• Most wrapped set operations are also chainable; they return the jQuery wrapped set object as a result. This means you can chain many methods together in a single command. Effectively, this means you can select once and subsequently operate many times against the same object. You can even filter or expand the wrapped set with methods such as .find(), .filter(), or .add(). The beauty of many of these functions is that they do things you actually want to do, and they are intuitively overloaded. For example the .val() and .text() methods work for both retrieval (getter) and setter methods. Methods that deal with numeric values can accept either text or numeric values. jQuery automatically fixes CSS assignments to browser-dependent tags. Although the number of functions provided by jQuery is relatively small, many of the functions provide overloaded functionality to perform intuitive behaviors. The end result is that you have a relatively small API to learn, but one that provides a broad range of functionality.
  • Simplified Event Handling: Much of what you do in JavaScript code from DOM manipulation to AJAX calls is asynchronous, and requires using events. Unfortunately, DOM implementations for event handling vary considerably between browsers. jQuery provides an easy mechanism for binding and unbinding events and a normalized event model that makes it easy to handle events and hook up result handlers for all supported browsers. jQuery calls all event handlers in the context of the element that caused the event (i.e., the this pointer). The handlers receive a consistent fixed-up and browser-normalized event object.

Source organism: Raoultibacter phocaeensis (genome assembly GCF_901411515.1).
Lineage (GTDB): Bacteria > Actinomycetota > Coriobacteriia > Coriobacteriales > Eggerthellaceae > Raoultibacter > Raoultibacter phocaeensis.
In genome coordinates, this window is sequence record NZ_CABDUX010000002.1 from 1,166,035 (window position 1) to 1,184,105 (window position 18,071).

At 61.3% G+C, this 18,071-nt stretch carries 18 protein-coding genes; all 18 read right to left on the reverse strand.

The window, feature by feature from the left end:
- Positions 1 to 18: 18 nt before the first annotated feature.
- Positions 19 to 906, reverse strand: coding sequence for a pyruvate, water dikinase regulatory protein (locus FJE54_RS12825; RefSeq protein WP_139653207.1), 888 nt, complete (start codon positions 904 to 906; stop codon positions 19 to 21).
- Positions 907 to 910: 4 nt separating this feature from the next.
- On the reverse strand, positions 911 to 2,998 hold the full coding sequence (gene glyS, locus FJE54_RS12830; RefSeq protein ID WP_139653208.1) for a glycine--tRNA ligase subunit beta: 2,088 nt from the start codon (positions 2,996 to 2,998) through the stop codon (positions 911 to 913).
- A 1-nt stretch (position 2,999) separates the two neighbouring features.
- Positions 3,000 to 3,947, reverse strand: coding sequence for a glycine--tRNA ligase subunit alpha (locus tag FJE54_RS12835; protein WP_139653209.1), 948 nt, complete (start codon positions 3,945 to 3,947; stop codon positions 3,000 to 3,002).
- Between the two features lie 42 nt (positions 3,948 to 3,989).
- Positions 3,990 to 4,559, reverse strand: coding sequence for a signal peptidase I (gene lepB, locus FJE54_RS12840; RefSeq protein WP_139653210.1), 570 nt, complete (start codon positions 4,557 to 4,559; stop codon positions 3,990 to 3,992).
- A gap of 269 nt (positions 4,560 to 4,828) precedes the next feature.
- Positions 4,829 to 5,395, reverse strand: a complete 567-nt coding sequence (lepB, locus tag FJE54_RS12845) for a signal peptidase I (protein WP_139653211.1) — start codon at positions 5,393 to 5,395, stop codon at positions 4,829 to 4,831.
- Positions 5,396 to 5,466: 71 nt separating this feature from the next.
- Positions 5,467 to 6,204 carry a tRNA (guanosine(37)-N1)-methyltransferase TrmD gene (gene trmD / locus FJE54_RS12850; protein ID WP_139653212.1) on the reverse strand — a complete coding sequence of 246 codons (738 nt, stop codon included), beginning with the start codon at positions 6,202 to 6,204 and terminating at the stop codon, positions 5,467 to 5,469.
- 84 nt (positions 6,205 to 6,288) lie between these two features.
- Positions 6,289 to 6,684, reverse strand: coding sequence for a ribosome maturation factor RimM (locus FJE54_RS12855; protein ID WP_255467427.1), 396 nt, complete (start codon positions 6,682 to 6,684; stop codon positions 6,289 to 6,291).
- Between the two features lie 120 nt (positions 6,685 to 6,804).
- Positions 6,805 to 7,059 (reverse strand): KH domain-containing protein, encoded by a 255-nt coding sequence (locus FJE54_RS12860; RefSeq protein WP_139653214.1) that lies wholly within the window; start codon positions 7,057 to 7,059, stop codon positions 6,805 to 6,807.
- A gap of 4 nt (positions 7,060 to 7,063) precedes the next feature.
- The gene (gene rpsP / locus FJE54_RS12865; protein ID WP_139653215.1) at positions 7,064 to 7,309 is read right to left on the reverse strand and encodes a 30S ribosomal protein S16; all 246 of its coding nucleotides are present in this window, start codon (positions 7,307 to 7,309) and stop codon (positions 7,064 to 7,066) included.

• Small FootprintjQuery is a fairly compact base library, yet it's packed with features you'll actually use. During my relatively short time using jQuery, I've gone through well over 85% of the jQuery functions with my code, which points at how useful the library is. All this functionality ends up in a compressed size of just around 16 KB (94 KB uncompressed with comments). For that you get selectors, a whole slew of operations that you can perform on the wrapped set, DOM normalization for most browsers, AJAX functionality, a host of utility functions for object/array manipulation, and a number of basic effect functionality. Given my high utilization of jQuery, this 16 KB of script download provides a tremendous amount of "Bang for the Buck."
  • Easy Plug-in Extensibility: When jQuery's language and DOM extension library features aren't enough, jQuery provides a simple plug-in API that has spawned hundreds of plug-ins for almost every conceivable common operation you might think up to perform on a set of DOM elements. jQuery's API allows extending the core jQuery object's operations simply by creating a function and passing the jQuery wrapped set as a parameter, which lets plug-ins operate on it and participate in jQuery chaining. This simple but powerful plug-in model is likely the key to both the large number of plug-ins exist and the reason why jQuery has become so popular so quickly. If you need some specialty functionality, chances are that a plug-in already exists with the functionality you're looking for—and if it doesn't, it's easy enough to create it yourself or extend an existing plug-in.
Ok, so now that you have some idea of what jQuery provides, I'll show you how to take it for a spin. This article introduces the jQuery concepts of document manipulation purely from a client-side perspective. A follow-up article will discuss how to use jQuery in combination with ASP.NET on the server for AJAX callbacks, and how to integrate jQuery with server-side controls and components.


Editor's Note: This article was first published in the January/February 2009 issue of CoDe Magazine, and is reprinted here by permission.